|Publication number||US5259501 A|
|Application number||US 07/757,132|
|Publication date||Nov 9, 1993|
|Filing date||Sep 10, 1991|
|Priority date||Sep 10, 1991|
|Publication number||07757132, 757132, US 5259501 A, US 5259501A, US-A-5259501, US5259501 A, US5259501A|
|Inventors||L. Andrew Withers, David W. Hughes|
|Original Assignee||Mcdonald, Withers & Hughes, Inc.|
|Export Citation||BiBTeX, EndNote, RefMan|
|Patent Citations (27), Non-Patent Citations (2), Referenced by (32), Classifications (12), Legal Events (10)|
|External Links: USPTO, USPTO Assignment, Espacenet|
The present invention relates in general to a system for collecting and disposing of medical wastes. More particularly, the invention relates to a home-use system for collecting and disposing of hypodermic needle syringes, such as insulin needle syringes used by diabetic persons.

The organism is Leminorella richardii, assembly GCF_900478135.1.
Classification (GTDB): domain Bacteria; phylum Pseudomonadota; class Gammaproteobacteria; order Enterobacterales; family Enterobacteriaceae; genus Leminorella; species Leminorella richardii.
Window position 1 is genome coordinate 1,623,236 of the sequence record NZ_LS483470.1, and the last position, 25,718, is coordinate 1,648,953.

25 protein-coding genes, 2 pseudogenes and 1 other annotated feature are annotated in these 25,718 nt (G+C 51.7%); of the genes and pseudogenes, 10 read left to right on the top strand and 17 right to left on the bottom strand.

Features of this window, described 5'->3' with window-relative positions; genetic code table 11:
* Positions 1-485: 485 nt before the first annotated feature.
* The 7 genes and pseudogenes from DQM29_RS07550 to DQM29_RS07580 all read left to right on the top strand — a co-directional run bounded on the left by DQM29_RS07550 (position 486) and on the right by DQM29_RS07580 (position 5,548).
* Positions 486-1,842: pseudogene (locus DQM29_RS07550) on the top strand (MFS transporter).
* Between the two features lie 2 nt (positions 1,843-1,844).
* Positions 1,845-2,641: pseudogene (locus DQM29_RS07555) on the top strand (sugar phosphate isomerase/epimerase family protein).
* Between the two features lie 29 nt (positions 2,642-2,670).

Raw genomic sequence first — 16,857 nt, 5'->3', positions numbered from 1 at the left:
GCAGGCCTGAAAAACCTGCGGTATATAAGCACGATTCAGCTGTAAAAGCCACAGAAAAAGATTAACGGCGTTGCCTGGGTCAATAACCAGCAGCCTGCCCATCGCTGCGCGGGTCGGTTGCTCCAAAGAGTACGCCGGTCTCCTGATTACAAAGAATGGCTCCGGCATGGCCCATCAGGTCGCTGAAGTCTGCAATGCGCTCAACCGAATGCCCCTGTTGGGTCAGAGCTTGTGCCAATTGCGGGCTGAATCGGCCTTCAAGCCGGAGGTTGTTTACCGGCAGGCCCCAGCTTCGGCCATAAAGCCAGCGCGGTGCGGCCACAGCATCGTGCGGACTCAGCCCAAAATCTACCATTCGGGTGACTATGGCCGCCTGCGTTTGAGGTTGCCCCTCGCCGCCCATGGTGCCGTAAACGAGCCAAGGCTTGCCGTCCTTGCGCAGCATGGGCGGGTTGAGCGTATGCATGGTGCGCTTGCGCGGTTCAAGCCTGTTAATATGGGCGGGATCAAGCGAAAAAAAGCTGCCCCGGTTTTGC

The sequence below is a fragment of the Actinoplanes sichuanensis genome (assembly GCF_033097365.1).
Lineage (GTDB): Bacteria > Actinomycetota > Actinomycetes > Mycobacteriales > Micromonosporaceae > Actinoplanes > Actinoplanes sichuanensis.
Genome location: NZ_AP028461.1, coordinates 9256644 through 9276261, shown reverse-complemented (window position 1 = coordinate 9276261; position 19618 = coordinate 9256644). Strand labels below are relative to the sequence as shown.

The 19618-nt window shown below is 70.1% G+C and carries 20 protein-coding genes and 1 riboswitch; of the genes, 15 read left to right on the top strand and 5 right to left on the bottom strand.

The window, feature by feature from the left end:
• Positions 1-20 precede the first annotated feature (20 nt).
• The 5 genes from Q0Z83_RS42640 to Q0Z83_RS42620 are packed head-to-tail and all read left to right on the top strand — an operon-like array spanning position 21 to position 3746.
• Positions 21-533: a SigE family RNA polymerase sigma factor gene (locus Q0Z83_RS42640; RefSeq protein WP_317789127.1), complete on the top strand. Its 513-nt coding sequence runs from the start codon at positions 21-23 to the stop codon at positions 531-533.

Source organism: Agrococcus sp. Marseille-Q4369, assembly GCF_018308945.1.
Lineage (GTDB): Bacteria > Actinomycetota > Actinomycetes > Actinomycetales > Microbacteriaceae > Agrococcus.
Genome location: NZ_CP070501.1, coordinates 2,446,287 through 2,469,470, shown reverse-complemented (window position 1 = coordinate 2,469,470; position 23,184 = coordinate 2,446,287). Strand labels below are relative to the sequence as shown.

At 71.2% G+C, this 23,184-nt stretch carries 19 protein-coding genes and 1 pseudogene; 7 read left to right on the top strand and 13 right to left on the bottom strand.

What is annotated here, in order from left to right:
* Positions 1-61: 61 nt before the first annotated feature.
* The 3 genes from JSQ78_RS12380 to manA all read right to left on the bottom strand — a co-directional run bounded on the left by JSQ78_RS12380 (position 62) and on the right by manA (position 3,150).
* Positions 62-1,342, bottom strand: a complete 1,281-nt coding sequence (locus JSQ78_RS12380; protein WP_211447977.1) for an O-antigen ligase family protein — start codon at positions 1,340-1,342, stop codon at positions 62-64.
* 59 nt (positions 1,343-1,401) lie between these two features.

Hypodermic needle syringes often are used in home and away from home environments and other non-medical institution environments by persons such as diabetic patients who must control their medical condition by insulin therapy, whereby a person receives injections one or more times a day. Typically, insulin and other medical injections are self-administered and hypodermic needle syringes generally must be supplied to the receiver for use in the home, work place, or travel environment.
Disposable or one-use needle syringes of the type used for injecting insulin into diabetics are available by subscription from a physician and typically are formed of a uniform shape and size. The standard disposable syringe employs a plunger which is drawn back from one end of the syringe barrel to fill the syringe through the needle which is held within a vial of insulin during a filling operation of the syringe. After injection, the used insulin needle syringes should be safely collected and disposed of without presenting a hazard to other members of the family or community.